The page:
To keep it from happening again, here's a checklist of symptoms that help you determine if you have a common cold or something else:
- If you are sniffling — but not achy, not feverish — it's probably allergies. Get to work!
- Sniffling, achy, tired, fever? You're coming down with the common cold or the flu. You are contagious in those first days. You are miserable, face it. You're not going to get much done at work. Also, you will recover quicker from the common cold or flu if you get some rest, says Horesh.
- If your clothes are getting drenched, you likely have a fever. (A warm forehead is a very low-grade fever or nothing at all.) When you have a fever, stay home — you're contagious! It's likely flu or, yes, the common cold. Drink fluids. Stay away from work until you feel better, Horesh advises.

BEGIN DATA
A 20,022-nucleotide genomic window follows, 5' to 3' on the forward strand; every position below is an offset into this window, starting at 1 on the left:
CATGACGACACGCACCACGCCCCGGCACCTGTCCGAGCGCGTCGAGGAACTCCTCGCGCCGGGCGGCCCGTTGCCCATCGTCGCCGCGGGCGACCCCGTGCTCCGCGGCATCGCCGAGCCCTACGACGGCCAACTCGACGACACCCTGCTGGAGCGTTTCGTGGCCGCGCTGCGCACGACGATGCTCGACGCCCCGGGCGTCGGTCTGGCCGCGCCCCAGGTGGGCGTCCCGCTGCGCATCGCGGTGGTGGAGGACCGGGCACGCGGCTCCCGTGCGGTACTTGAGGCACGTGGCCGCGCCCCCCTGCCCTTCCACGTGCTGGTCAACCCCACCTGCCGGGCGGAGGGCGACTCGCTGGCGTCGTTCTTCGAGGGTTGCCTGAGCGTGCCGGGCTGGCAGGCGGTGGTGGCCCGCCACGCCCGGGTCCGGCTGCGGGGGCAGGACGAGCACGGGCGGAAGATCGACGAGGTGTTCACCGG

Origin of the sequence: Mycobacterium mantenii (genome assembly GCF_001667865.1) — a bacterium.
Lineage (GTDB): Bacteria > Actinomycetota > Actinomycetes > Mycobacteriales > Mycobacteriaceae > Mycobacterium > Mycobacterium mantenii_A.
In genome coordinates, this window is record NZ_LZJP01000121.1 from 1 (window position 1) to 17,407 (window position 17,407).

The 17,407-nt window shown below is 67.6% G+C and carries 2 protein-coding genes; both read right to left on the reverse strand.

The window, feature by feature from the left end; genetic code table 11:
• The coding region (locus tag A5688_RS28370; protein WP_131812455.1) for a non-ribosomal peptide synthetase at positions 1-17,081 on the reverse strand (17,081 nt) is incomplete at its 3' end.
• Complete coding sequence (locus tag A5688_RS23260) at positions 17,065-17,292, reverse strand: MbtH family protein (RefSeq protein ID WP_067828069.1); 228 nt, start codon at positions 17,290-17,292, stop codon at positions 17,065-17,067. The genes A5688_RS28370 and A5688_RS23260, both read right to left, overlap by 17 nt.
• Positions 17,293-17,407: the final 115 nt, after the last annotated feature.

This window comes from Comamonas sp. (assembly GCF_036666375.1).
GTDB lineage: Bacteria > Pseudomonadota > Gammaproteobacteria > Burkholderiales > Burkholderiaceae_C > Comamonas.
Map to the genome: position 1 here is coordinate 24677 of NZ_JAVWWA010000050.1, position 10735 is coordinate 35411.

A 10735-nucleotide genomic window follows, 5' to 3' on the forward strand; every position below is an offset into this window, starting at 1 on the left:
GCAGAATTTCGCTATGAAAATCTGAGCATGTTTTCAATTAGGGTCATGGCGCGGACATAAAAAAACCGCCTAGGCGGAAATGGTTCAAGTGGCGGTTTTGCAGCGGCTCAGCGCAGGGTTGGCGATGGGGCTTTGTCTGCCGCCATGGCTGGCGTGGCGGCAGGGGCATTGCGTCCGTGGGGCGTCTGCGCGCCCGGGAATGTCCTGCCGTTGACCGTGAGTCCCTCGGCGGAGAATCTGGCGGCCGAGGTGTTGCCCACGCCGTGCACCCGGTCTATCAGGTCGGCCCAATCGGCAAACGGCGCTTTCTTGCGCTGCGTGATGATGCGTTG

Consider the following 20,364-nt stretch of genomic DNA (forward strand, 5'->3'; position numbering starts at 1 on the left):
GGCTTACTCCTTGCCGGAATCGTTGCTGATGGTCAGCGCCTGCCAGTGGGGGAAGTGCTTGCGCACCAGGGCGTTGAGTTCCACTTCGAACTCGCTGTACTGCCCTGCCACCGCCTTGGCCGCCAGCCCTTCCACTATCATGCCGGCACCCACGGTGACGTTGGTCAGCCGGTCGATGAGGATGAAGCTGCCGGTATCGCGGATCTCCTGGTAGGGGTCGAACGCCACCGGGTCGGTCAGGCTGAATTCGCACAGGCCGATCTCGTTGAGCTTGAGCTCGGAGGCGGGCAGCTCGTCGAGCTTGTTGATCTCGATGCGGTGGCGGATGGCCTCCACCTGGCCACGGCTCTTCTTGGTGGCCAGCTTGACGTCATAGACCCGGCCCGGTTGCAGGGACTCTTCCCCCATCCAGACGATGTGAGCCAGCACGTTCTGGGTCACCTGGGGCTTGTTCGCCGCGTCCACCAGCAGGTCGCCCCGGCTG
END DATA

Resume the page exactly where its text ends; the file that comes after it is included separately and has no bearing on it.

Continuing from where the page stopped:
- If you have a fever plus white patches on your tonsils (say "ah"), it may be strep throat. It's highly contagious. You may need an antibiotic. See a doctor!
- If it's a tickle in the throat or it feels like postnasal drip, the cough is probably from allergies or the common cold. Unless you've got other common cold symptoms, such as aches or fever, get to work!
- If the cough feels deep, makes you short of breath, and brings up green mucus, it's likely more than the common cold — perhaps bronchitis or pneumonia, according to Horesh. See a doctor!
- If your ear really hurts, if you can't hear well, you may have an ear infection. That's not contagious. Congestion from a common cold can also leave your ear in pain. You need to see a doctor to see which it is. You may need an antibiotic. Ear infections usually don't go away on their own, she says.